Solaris Troubleshooting : Forcing a coredump on hung x86 / x64 solaris system
- System appears to be hung
- system is not pingable
- can not login
- can not execute commands
- can not mount shares
- can not start/stop services
- system not responding
hanging system will not respond on any command and user interaction – it’s no longer usable.
Here are some of the situations which give the appearance of a system hang:
- Operating system isn’t booted or is rebooting in a loop
- System running low on memory or is overloaded
- Network share is lost due to network errors
- Other network errors
- Video or console output frozen
Here’s how to eliminate the above issues which give the appearance of a system hang:
1 Verify that the system is powered on and os booted or os isn’t booting in a loop. You can check for booting in a loop on the system console.
2 Verify the status LED on the system. Use for example ipmitool -H <ip_of_ilom> -U root power status or platform get power state (for v20z/v40z) to verify the power status.
3 Verify on the console or through your Service Processor console that your Operating System is booted. The system is not hanging if you see any activity on the console
4 Wait for a while – systems which are low on memory (possibly because of a heavy load) use the swap intensively. If you wait a while, the system may become available. Of course, further investigation of what is causing this will be required. On Linux or Solaris operating systems, try to force an activity on the console by issuing a <ctrl> <c>.
5 For Windows 2003 SAC you can try to issue the help command in order to check system availability.
6 Verify that network infrastructure is healthy and configured. Use the “ping” command to ping the the default gateway in the network segment; ping any naming system servers.
If other systems in the same network segment appear to be hung, the network is a good place to start your investigation.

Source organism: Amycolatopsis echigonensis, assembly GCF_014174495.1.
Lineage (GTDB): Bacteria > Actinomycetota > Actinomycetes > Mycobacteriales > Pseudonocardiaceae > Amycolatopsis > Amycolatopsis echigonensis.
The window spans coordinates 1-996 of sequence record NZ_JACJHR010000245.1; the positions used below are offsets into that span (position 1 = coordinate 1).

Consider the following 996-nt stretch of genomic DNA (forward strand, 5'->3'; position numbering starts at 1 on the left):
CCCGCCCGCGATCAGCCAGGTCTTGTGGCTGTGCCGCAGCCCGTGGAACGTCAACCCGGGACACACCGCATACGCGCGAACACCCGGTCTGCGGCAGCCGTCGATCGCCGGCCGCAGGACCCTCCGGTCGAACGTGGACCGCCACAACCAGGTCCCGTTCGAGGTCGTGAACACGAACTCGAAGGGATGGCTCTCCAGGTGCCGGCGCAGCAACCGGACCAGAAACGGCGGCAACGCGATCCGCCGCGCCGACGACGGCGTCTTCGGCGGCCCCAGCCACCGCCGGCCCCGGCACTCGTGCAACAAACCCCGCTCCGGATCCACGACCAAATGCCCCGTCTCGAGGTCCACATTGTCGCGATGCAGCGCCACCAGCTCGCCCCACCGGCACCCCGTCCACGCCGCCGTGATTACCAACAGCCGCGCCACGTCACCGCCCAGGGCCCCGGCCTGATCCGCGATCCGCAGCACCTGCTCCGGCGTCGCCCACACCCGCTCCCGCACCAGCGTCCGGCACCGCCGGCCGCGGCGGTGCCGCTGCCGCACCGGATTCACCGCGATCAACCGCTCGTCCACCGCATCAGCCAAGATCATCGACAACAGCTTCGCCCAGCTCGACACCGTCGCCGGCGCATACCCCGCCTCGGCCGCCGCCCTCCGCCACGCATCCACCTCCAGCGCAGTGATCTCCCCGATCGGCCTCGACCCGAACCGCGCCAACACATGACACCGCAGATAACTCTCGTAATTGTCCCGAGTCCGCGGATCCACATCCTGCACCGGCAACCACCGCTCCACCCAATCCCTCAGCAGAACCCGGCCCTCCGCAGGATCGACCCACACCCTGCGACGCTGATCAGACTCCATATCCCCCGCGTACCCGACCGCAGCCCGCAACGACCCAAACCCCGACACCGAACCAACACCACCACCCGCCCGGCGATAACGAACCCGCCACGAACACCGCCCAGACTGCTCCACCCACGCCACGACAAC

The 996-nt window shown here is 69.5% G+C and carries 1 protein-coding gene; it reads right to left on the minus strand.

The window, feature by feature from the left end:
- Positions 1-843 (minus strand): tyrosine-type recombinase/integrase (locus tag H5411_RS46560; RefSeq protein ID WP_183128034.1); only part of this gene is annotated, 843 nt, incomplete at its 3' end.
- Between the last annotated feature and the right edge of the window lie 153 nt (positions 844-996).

- For Solaris and Linux, search for “NIS server not responding for domain <domainname>” on console or in the messages file. Check the availability of your name services (i.e. NIS, DNS, LDAP).
- For Solaris and Linux, search for “NFS server not responding” on console or in the messages file. Check the availability of your NFS server
- Ask your network administrator for any known issues in the network infrastructure.
7 Verify that all users of the system have the same issue / see a system hang.
On a multiuser system ask the others users if they see the same issue or if they recognized something else
If the above steps all check out, chances are you have in fact got a hung system.
Note: Under Solaris 10 OS, use kmdb
IMPORTANT NOTE: kadb and kmdb work in console mode ONLY. If you drop into the debugger from the keyboard using a monitor attached to the system, there is no way to see the debugger prompt, and it will appear as though the system has frozen. This occurs because, as part of it’s normal functioning, kadb is supposed to suspend the system, including any GUI applications. To work around this problem, it is necessary to be connected to the console or if necessary, you could disable the GUI.
From a command line, type:
kernel /platform/i86pc/multiboot kadb
- The next time the system hangs, send a break, which if it works, will drop to the kadb/kmdb prompt:
From a directly attached keyboard or serial port connection, type:
F1-A - press the "F1" and "A" keys, simultaneously. The control-alt-d key sequence also works.
On X4200/X4100 Servers, once connected to the SP console (start /SP/console from ILOM prompt), and then press Esc followed by shift+b to send break.
On V65x Servers, send a break to the console, and then press the key corresponding to the sysrq-command to send.
On V20z and V40z, once connected via the platform console, press ^Ecl0 to send the break. That is, press CONTROL-E, then the letter ‘c’, then the letter ‘l’, then the number ‘0’.
On Blades (B100x, B200x) to send a break from the SC console, type break s’N’ were ‘N’ is the slot number followed by ‘y’ (yes) when prompted.
NOTE: If using the Serial-over-LAN functionality for the Sun AMD Opteron platform, use the alternate break sequence explained in Technical Instruction 1012587.1
This will generate a core file, which can be retrieved from:
/var/crash/'uname -n' (or wherever the local system stores core files)
Send the core to Sun for analysis.